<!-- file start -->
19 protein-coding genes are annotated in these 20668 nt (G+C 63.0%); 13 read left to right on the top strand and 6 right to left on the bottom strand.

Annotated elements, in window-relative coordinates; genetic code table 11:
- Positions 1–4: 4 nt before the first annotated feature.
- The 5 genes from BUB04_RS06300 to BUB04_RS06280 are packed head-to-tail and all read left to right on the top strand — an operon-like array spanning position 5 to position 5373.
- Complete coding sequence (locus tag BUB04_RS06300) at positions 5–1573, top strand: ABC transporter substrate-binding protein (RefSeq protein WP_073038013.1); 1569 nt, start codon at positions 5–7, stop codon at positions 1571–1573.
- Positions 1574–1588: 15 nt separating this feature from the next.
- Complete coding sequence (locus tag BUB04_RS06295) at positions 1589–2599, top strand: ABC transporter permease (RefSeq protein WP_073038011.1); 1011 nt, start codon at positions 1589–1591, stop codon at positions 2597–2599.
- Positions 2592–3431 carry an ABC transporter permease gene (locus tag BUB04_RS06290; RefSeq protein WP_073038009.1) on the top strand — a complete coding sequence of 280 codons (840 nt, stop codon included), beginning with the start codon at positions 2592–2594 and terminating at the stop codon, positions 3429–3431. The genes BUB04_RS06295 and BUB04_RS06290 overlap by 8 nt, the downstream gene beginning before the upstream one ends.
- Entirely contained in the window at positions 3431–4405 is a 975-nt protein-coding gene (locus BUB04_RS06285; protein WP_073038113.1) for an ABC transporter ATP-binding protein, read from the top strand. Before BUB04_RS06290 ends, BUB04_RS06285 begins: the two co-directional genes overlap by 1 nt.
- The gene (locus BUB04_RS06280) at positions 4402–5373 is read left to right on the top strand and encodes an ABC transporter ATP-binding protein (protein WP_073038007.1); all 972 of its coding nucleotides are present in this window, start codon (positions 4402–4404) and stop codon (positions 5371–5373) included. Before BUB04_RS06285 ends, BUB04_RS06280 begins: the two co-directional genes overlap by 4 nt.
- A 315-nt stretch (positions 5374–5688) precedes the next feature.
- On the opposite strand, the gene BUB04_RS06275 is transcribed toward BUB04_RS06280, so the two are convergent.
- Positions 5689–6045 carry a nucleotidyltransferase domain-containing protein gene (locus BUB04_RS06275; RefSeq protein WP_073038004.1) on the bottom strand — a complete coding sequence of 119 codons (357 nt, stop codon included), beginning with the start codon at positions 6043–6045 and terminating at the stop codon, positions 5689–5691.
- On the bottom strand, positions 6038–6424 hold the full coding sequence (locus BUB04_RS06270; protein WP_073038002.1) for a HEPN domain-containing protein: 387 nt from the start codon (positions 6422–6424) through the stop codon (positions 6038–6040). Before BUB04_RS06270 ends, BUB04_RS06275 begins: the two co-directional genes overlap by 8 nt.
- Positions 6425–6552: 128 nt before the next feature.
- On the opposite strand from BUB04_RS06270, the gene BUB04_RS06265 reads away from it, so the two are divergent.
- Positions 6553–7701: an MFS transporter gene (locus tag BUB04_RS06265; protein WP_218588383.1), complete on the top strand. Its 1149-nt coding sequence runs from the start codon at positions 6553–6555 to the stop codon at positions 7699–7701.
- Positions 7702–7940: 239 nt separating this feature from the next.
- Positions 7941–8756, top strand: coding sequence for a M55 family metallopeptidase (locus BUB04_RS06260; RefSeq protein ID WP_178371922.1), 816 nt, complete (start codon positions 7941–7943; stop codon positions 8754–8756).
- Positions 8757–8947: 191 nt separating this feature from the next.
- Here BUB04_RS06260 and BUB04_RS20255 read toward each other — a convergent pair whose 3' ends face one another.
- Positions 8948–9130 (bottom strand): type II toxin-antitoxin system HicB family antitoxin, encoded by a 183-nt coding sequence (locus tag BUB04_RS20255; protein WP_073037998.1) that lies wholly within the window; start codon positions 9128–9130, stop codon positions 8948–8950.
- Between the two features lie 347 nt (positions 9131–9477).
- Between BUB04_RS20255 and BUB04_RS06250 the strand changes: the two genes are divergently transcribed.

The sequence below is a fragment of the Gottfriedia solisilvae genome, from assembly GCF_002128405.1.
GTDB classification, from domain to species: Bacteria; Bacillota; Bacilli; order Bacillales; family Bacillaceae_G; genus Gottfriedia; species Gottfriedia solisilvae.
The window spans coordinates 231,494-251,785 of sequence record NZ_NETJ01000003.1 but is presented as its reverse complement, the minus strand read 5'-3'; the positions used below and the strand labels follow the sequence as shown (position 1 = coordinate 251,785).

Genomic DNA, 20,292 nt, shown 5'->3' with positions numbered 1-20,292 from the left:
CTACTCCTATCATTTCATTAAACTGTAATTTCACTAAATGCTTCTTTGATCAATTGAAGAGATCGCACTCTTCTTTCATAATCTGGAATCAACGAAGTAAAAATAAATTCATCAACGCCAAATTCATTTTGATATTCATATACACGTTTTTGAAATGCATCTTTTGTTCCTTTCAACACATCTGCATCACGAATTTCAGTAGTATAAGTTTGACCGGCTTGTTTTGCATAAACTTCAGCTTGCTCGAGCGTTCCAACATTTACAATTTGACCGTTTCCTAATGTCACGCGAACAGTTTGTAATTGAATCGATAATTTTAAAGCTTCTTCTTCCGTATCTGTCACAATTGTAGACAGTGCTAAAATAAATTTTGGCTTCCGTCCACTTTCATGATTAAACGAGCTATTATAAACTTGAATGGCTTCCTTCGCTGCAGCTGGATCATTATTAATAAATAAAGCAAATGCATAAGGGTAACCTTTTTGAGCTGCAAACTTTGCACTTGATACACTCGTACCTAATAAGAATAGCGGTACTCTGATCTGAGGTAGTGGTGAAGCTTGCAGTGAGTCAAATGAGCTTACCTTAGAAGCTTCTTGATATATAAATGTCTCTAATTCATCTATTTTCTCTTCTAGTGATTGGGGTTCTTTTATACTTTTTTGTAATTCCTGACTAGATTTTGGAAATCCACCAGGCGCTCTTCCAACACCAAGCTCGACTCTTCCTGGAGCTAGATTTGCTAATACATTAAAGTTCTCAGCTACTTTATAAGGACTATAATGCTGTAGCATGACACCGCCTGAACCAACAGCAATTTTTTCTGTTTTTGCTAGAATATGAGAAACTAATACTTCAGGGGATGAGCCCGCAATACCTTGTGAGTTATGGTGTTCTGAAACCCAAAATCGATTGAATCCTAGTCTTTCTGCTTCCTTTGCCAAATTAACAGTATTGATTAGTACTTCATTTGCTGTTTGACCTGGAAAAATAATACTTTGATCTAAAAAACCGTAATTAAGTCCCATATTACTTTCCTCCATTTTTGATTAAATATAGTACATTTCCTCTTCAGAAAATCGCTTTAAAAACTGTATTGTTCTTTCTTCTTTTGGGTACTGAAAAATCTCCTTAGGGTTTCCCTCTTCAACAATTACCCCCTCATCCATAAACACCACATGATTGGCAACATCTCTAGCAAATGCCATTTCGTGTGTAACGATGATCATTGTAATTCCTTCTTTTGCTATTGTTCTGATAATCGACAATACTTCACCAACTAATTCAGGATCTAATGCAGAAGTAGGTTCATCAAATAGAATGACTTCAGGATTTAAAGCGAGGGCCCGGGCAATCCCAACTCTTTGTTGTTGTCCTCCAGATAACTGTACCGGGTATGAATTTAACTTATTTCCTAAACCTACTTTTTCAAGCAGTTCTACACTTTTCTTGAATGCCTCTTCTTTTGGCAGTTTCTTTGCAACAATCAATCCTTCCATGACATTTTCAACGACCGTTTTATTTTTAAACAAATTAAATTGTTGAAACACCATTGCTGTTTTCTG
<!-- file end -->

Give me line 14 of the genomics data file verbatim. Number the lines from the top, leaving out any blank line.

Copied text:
- On the bottom strand, positions 6038–6424 hold the full coding sequence (locus BUB04_RS06270; protein WP_073038002.1) for a HEPN domain-containing protein: 387 nt from the start codon (positions 6422–6424) through the stop codon (positions 6038–6040). Before BUB04_RS06270 ends, BUB04_RS06275 begins: the two co-directional genes overlap by 8 nt.